7. mando3b said...

    Great article, and great comments to follow up. I love this stuff! This is one of the reasons why I check THT every day. The Mariners have had one hell of a post season so far—you can’t write off the Angels yet, by any means, but the M’s have gone a long way to changing the balance of power in the AL West. It will be really interesting now to see how the Angels respond.

  8. Scot said...

    Think the mariners got away with one here. they now have 2 aces, possibly the most powerful 1-2 punch in the American League. If they make the playoffs, watch out!

  9. diderot said...

    I know the Jays hate to see Doc leave, but I like this analysis because it gives their front office the credit I think they deserve for making the best of the situation. 

    For the Mariners, it’s now time to lineup the prospects for 1b/DH duty.  Griffey is an impediment on the roster, but Zdurencik should be able to over come it.  After all, look what he gave up for Cliff Lee.

  10. Big Jays Fan said...

    Great article.

    Rolling Wave: From what I’ve heard Taylor’s projected as capable of handling LF or DH. Snyder is also only capable of playing LF/DH, as is Lind unless he plays 1st. That would have forced us to move Lind to 1st (a move the Jays haven’t seemed to want to do….they probably know Lind won’t be good), play Taylor in left and have Snyder DH. How long will that 6’6 250 frame last running on that turf out there? His upside is only 20 steals, and being that big I see him being more of a 10-15 SB guy.

    IF Wallace can play 3rd in the BIGS it will be HUGE. He probably can’t, but a move to 1st should be much easier for him than it would be for Lind.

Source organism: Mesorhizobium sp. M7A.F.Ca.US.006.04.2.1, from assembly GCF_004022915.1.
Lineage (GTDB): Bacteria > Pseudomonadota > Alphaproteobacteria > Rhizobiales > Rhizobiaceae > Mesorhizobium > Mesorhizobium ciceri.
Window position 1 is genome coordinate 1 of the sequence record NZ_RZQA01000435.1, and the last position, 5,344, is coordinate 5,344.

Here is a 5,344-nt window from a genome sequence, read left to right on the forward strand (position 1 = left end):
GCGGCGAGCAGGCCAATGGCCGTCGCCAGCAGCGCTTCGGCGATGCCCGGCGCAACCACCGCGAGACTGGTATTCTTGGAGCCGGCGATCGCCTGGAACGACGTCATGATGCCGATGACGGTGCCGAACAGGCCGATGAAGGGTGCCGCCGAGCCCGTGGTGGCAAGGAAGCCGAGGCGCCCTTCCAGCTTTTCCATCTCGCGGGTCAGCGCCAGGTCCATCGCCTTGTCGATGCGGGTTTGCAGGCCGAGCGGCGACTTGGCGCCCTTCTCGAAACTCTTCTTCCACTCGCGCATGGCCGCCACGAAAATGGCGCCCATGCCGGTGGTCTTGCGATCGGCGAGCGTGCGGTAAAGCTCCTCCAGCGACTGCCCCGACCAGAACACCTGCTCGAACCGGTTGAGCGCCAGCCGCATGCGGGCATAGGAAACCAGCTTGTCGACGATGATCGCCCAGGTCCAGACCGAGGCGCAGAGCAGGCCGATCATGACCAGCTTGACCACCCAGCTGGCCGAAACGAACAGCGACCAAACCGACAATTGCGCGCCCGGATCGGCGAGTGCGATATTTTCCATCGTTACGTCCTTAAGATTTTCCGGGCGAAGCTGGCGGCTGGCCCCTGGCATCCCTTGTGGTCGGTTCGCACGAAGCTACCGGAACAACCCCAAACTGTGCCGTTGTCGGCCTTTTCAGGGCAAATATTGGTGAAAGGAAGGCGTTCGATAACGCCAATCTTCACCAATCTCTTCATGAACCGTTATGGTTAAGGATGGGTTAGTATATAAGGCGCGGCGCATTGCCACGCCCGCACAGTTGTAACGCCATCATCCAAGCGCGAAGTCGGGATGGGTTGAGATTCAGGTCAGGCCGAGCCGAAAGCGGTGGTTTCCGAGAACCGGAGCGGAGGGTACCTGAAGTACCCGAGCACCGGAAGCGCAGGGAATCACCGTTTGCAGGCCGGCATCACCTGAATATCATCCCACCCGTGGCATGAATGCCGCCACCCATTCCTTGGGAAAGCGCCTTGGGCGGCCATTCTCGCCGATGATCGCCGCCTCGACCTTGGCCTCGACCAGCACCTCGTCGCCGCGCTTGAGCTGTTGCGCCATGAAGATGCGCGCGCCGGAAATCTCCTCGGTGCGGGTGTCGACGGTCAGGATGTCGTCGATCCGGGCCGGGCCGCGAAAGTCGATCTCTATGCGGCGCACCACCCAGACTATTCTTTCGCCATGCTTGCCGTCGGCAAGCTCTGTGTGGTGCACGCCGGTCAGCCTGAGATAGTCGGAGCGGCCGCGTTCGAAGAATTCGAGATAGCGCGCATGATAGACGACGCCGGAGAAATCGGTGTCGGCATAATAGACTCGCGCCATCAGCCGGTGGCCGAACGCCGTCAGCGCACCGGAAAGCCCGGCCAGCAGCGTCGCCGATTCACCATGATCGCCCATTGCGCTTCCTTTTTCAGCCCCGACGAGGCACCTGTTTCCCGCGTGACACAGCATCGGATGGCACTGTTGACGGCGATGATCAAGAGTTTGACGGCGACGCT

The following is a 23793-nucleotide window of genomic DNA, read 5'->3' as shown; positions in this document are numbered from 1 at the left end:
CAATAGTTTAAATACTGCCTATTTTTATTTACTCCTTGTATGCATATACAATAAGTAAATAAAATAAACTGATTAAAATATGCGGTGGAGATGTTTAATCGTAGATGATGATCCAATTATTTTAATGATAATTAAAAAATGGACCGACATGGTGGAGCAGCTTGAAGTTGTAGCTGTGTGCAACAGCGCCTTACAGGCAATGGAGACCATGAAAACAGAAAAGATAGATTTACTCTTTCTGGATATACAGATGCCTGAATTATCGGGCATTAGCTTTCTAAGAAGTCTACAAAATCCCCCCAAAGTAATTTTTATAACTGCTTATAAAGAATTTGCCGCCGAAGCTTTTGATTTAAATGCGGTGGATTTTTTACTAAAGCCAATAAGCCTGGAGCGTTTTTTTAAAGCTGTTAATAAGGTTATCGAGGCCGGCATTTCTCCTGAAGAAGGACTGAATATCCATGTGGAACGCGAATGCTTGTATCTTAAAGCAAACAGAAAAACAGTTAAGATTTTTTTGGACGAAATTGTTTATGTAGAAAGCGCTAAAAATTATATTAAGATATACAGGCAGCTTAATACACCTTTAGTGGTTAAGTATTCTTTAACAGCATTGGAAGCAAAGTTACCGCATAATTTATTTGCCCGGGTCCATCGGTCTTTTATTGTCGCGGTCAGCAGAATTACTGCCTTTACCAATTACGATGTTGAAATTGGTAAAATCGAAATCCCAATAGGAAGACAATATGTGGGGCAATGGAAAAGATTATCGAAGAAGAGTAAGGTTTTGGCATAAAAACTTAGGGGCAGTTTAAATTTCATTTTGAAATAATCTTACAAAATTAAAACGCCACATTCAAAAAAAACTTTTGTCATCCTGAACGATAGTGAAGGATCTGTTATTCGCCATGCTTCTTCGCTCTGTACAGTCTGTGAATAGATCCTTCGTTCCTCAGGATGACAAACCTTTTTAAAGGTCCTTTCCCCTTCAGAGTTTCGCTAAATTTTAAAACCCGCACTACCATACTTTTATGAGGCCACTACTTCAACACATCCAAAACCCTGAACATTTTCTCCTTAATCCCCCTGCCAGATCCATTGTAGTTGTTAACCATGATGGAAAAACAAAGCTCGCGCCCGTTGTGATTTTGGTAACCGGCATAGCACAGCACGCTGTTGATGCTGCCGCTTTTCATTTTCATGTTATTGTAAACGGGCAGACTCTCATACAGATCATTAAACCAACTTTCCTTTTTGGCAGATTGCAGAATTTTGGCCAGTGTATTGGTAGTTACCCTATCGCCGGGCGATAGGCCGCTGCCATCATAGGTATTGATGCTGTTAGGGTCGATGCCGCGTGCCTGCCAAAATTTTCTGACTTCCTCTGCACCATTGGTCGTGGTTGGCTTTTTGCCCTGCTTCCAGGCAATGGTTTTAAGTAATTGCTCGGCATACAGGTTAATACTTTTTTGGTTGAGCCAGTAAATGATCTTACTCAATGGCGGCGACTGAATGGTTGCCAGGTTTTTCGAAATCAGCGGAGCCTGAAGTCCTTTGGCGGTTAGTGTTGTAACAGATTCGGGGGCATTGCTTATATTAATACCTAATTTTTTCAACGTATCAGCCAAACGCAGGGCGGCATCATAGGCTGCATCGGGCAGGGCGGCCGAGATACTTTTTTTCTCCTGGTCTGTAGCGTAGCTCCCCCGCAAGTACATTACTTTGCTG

From what I’ve read Wallace has much better plate discipline than Taylor and still he has 30HR potential, I’m not worried about less speed and slightly less power if he’s a better overall hitter.

    Seems to me like down the line we could roll Wallace 2nd, followed by Hill, Lind and Snyder.
    That 2-5 will be monstrous.

    Round out the order with Vernon the old vet, a young catcher, a defensive 3B and/or SS all we need is a speedy RF (actually more like a CF and move Wells to RF) or SS to leadoff.

    Oh and Halladay will clearly be back with the Jays in 4 years when his contract is up. He’ll be like our Andy Pettite, 4th/5th starter with just enough gas left to be useful and help lead us to glory.

  11. Steve in Philly said...

    Reply to Dan in Philly:

    I’m calling the trade FOR Lee a great success, and the trade OF him a (likely) failure.  Trading Lee for those three guys was a big net negative for this year and in the long run (since the Phils would have gotten two compensatory picks when he left next offseason.  And, as Yankee fan jsolid points out, the Yankees are probably relieved.  There’s no way the Yankees beat a Phillies 7-game rotation of Halladay, Lee, Hamels, Halladay, Happ, Lee, Halladay.  Substitute Joe Blanton for Lee and you have a repeat of 2009—another NL pennant, best case.